Choose Your Password Manager

Quick Look

  • PCMag has a great summary of their favorite 11 password managers for 2022.
  • We’ll give you one recommendation: LastPass. LastPass is the one we’re the most familiar with and it’s also the one PCMag rated “Best for Ease of Use.”
  • LastPass has Free, Premium ($3/month), and Family ($4/month) versions. The paid versions have extra features and the ability to sync across multiple devices.

<< Setup a Password Manager

Read About it From the Experts

If you search for “password manager comparisons” you can find articles from reputable sources like PCMag, CNET and many others. These experts know security and can dive into all the details you may be interested in. 

For our purposes we’ll focus on a few features are specifically important to personal finance. Then, you can see if the password manager you’re considering has those features (or others you care about).

Important Features

Emergency access for trusted people, login sharing, and secure notes are three of our favorite features.

  • Emergency Access: This feature gives you the ability to designate one or more emergency contacts who can gain access to your password vault in the event you become incapacitated. For example, if you pass away suddenly, and your mother is a designated emergency contact, she can request access to your password vault. After a pre-determined waiting period, she would be granted access to your password vault.

    This feature can be incredibly useful. For example, if there are costs associated with your death, the emergency contact can get access to your accounts to help cover those costs. This might be preferable to waiting for the funds through the “designated beneficiary” or probate process. This means there is one less challenge in what is a very challenging time.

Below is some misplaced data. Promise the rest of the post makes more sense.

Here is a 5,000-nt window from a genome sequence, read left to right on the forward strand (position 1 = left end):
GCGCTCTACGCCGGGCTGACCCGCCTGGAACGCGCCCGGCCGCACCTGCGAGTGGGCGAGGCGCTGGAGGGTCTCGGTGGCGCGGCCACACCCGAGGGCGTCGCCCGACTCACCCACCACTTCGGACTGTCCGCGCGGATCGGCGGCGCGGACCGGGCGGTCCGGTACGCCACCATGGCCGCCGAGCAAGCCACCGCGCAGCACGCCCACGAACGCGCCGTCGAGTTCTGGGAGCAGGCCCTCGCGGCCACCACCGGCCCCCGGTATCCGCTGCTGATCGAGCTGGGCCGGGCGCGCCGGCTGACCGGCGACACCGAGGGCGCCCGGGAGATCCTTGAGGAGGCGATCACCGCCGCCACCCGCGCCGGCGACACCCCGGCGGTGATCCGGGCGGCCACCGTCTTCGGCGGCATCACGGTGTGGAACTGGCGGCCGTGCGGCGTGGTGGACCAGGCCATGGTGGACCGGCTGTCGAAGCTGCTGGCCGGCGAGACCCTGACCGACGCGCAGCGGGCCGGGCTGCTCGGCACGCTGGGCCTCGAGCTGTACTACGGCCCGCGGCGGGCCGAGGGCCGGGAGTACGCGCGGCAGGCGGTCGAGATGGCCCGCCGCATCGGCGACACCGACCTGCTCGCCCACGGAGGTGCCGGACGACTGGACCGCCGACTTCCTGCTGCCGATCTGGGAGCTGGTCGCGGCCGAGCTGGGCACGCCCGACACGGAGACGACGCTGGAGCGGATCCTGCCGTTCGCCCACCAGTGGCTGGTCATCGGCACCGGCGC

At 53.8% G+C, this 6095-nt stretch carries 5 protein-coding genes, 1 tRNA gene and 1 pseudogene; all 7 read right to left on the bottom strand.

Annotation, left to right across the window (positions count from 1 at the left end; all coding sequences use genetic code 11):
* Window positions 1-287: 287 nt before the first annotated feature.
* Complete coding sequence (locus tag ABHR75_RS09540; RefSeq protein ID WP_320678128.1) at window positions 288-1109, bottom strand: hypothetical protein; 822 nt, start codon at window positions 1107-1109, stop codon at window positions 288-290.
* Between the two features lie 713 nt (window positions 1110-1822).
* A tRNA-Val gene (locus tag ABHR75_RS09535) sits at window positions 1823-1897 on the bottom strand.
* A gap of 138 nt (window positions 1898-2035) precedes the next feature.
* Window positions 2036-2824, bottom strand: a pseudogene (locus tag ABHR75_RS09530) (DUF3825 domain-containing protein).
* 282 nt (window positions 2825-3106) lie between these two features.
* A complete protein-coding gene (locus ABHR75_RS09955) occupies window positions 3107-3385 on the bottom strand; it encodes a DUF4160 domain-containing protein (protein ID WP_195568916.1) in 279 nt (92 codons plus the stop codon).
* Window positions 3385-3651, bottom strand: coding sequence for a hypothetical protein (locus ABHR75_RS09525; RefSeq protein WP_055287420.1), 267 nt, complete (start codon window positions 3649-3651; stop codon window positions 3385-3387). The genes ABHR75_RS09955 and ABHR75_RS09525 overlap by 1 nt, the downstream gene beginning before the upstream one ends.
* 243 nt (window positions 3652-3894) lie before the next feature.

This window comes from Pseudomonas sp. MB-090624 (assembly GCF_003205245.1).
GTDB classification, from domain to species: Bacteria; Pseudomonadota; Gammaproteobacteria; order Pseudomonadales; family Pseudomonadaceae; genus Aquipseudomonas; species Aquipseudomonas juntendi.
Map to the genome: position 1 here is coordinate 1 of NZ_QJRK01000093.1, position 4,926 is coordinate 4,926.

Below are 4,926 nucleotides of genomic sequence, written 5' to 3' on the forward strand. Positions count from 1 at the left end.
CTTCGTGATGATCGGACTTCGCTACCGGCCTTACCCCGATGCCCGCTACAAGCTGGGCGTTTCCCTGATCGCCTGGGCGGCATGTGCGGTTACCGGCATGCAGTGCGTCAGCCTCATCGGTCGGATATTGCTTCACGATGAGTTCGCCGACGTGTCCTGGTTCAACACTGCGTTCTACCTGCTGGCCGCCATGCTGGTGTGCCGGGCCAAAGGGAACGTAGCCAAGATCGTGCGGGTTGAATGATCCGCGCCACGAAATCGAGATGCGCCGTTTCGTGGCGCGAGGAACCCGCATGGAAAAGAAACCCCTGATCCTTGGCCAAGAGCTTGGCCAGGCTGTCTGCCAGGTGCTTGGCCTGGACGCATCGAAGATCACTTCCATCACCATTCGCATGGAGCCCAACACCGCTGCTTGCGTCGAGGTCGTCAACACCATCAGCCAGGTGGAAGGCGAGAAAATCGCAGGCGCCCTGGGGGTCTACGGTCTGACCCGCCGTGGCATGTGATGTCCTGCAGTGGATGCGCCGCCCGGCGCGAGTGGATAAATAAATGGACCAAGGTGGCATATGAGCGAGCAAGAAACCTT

• Login Sharing: This is the ability to share access to an account without actually sharing the password itself. For example you may have a bank account that you want to share with your partner but you don’t necessarily want to have the password shown to him or her and you also don’t want to give that person the ability to change the password. Login sharing allows you to do this.
  • Secure Notes: Secure notes are simply a way to write down important notes and know they are secure because they are stored as part of your secure password manager. This could be the combination to your bike lock or all the social security numbers for your entire family. Having quick and secure access to these types of details can be helpful when you’re applying for joint loans or simply designating a beneficiary for one of your accounts.

Take Action

  1. Choose your password manager and go to their site to create your account.
  2. As needed, download a browser extension. (After you create your account you’ll likely see an obvious link to do this.)
  3. As needed, download the mobile app and login to your account.

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